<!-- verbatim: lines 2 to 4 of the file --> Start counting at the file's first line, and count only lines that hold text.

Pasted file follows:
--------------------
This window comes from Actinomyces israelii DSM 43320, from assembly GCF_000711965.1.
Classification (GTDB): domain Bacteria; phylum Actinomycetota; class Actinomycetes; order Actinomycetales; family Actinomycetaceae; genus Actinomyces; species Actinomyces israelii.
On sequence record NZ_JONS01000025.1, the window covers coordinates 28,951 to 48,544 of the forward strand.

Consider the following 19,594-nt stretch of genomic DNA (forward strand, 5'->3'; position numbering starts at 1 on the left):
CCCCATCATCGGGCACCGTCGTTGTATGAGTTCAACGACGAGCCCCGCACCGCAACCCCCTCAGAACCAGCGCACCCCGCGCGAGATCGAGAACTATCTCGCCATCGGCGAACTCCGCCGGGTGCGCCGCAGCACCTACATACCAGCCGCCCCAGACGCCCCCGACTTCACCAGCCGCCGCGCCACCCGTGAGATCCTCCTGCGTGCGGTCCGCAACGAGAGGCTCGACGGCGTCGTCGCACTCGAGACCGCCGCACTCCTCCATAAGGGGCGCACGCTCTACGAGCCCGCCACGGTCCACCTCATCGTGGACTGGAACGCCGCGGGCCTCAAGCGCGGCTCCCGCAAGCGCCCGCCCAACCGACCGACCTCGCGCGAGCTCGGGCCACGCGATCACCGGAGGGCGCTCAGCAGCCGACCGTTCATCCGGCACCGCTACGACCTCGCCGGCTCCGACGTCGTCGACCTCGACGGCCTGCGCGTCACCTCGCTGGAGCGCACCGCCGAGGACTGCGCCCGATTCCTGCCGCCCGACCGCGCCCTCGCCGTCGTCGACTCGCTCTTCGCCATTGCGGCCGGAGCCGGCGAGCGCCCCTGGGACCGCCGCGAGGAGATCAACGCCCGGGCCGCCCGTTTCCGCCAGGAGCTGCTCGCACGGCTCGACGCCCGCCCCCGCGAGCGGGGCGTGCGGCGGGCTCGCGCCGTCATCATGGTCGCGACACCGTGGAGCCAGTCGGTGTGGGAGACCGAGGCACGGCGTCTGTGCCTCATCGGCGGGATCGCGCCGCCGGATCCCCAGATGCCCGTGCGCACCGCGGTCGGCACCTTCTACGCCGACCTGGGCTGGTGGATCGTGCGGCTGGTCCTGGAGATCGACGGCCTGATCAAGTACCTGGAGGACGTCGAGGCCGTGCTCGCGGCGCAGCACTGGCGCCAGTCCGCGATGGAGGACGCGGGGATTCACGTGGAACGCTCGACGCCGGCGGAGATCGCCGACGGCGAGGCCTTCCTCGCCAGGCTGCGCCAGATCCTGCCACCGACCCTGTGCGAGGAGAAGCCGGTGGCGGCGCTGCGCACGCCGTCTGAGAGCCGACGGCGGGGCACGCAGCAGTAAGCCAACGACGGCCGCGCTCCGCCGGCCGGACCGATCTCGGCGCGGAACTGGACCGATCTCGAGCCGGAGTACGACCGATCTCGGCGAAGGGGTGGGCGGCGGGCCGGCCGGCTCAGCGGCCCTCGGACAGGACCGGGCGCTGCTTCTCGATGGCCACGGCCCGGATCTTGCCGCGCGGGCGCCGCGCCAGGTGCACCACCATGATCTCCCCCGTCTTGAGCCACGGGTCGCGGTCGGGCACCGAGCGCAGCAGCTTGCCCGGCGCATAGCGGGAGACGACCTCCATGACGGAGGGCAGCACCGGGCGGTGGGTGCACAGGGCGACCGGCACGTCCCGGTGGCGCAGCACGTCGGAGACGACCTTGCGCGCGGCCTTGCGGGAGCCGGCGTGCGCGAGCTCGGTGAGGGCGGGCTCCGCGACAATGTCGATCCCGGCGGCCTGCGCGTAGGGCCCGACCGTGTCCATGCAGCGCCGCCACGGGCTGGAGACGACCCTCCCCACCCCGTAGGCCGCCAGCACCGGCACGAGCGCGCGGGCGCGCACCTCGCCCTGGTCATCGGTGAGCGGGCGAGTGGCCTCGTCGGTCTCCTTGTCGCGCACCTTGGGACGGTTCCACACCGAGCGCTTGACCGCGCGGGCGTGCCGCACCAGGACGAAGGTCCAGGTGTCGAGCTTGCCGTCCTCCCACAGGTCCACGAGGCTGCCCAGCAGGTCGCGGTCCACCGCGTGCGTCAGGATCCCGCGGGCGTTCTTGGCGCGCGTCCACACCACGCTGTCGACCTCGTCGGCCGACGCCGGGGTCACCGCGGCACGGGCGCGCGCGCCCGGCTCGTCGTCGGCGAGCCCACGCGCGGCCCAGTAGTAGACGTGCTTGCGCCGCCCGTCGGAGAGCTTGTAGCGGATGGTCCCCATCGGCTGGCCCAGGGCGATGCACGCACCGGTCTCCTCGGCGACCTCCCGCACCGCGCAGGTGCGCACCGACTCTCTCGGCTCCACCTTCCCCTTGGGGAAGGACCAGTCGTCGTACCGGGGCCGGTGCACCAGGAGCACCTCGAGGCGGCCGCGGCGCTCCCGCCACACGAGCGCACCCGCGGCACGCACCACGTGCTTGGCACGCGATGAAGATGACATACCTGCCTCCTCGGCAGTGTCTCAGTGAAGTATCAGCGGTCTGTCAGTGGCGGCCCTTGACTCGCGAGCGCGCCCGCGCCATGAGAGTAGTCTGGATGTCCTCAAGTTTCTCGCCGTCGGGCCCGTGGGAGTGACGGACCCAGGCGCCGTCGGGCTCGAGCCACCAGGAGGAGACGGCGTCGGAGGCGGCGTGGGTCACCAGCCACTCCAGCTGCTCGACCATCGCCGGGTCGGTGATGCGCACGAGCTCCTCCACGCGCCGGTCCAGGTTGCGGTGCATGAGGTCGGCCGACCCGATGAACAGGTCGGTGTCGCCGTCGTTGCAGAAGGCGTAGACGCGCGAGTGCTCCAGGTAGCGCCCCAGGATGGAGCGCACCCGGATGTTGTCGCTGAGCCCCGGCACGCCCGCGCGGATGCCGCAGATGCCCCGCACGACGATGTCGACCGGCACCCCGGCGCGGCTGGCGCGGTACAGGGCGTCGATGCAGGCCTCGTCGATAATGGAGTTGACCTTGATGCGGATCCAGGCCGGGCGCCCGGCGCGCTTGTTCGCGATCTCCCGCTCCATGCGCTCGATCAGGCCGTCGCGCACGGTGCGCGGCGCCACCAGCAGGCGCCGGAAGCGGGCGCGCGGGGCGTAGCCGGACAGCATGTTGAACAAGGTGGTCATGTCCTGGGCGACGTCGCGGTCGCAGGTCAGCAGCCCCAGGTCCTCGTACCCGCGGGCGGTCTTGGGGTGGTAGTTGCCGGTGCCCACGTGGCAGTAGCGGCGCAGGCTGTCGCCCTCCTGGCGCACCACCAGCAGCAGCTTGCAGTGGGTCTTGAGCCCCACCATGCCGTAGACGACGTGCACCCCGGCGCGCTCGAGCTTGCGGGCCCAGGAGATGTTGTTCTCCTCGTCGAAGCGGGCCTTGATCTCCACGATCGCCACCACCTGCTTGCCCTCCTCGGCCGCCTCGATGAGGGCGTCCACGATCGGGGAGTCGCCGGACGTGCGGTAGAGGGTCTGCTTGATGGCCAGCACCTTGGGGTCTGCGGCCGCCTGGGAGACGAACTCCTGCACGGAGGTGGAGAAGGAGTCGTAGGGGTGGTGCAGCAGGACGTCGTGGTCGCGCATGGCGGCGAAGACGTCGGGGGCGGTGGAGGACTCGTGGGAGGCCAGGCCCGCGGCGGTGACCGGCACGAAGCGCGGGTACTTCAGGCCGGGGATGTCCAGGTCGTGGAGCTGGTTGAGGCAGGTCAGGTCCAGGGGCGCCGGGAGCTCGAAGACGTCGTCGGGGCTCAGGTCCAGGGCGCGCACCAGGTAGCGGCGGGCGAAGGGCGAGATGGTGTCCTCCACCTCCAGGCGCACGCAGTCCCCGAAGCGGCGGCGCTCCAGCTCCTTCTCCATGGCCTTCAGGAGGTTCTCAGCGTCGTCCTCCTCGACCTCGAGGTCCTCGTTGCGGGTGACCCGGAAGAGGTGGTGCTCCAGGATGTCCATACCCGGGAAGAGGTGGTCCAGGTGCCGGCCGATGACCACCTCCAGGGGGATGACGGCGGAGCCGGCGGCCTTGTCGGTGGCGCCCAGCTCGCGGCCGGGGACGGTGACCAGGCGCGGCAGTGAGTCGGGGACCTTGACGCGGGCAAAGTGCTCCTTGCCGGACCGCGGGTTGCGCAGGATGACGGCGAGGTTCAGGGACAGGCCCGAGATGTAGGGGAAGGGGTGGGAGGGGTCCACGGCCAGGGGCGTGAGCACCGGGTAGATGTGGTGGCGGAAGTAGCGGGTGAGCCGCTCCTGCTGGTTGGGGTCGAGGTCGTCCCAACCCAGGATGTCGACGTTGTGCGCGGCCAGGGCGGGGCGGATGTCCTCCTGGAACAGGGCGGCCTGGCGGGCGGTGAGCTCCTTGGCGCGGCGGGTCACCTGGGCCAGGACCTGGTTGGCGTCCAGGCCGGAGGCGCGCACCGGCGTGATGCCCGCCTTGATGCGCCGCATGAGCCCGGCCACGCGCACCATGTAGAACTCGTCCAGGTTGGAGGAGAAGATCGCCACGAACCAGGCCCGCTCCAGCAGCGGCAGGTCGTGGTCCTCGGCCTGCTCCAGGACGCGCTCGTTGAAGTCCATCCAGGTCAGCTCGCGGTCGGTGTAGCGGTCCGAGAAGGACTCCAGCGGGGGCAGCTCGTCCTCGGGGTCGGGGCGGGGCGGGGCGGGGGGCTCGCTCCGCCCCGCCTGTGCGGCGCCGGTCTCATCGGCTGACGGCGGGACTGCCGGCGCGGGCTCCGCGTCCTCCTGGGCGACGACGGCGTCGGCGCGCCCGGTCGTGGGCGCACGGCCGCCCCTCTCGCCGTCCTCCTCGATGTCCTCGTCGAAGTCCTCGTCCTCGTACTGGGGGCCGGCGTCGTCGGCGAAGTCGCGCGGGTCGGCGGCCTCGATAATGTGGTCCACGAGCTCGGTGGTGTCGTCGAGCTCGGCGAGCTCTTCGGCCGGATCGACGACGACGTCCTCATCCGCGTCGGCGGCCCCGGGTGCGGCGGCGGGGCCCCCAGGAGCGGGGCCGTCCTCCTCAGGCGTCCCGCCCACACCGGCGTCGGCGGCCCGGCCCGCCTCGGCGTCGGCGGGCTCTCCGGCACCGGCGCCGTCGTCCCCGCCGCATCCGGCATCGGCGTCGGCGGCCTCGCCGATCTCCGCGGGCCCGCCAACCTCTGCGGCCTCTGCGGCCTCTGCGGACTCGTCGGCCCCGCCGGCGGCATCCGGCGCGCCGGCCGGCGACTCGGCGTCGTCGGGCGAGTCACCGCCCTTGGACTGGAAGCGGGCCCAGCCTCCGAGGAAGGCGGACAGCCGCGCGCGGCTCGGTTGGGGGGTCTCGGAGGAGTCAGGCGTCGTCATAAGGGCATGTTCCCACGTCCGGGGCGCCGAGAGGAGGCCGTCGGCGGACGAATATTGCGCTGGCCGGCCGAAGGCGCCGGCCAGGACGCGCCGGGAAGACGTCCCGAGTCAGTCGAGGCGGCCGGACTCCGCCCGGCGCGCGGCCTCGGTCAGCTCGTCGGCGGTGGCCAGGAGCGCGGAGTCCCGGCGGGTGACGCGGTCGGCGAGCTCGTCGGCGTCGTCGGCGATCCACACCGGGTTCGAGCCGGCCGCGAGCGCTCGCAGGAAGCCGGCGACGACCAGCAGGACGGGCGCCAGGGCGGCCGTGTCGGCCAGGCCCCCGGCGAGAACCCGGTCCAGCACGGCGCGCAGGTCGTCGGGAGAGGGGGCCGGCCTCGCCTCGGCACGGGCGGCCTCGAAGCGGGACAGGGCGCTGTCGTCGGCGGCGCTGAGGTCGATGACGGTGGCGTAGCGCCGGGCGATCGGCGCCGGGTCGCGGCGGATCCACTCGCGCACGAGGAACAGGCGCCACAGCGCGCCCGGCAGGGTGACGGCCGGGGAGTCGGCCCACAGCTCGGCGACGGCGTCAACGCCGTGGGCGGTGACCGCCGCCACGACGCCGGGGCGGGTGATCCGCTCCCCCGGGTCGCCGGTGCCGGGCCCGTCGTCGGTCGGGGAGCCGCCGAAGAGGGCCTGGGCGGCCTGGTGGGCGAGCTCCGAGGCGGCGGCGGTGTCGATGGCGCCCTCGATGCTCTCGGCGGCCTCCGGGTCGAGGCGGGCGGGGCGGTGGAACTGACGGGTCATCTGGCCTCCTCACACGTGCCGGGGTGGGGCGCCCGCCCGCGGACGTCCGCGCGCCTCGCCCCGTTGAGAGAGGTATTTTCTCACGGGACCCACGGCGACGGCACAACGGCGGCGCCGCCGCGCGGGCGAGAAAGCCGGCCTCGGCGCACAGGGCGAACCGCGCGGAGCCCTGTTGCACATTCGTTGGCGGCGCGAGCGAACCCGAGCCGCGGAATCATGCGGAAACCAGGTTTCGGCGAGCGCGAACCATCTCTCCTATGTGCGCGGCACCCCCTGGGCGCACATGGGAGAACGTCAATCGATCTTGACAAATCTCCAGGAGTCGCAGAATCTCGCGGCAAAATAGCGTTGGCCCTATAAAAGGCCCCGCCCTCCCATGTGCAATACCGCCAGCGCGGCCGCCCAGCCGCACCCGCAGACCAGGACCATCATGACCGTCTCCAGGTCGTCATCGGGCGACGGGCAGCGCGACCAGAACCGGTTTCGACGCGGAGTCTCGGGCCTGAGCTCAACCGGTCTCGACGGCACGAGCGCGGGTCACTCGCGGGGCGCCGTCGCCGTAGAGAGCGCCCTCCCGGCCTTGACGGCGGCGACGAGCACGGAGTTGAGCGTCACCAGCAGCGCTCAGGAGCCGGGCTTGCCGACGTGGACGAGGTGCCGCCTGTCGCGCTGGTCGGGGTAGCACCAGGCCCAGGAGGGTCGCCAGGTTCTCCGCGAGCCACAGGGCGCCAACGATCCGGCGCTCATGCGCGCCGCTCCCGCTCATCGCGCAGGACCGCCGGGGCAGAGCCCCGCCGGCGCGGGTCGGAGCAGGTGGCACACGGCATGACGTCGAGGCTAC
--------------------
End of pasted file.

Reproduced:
Classification (GTDB): domain Bacteria; phylum Actinomycetota; class Actinomycetes; order Actinomycetales; family Actinomycetaceae; genus Actinomyces; species Actinomyces israelii.
On sequence record NZ_JONS01000025.1, the window covers coordinates 28,951 to 48,544 of the forward strand.

Consider the following 19,594-nt stretch of genomic DNA (forward strand, 5'->3'; position numbering starts at 1 on the left):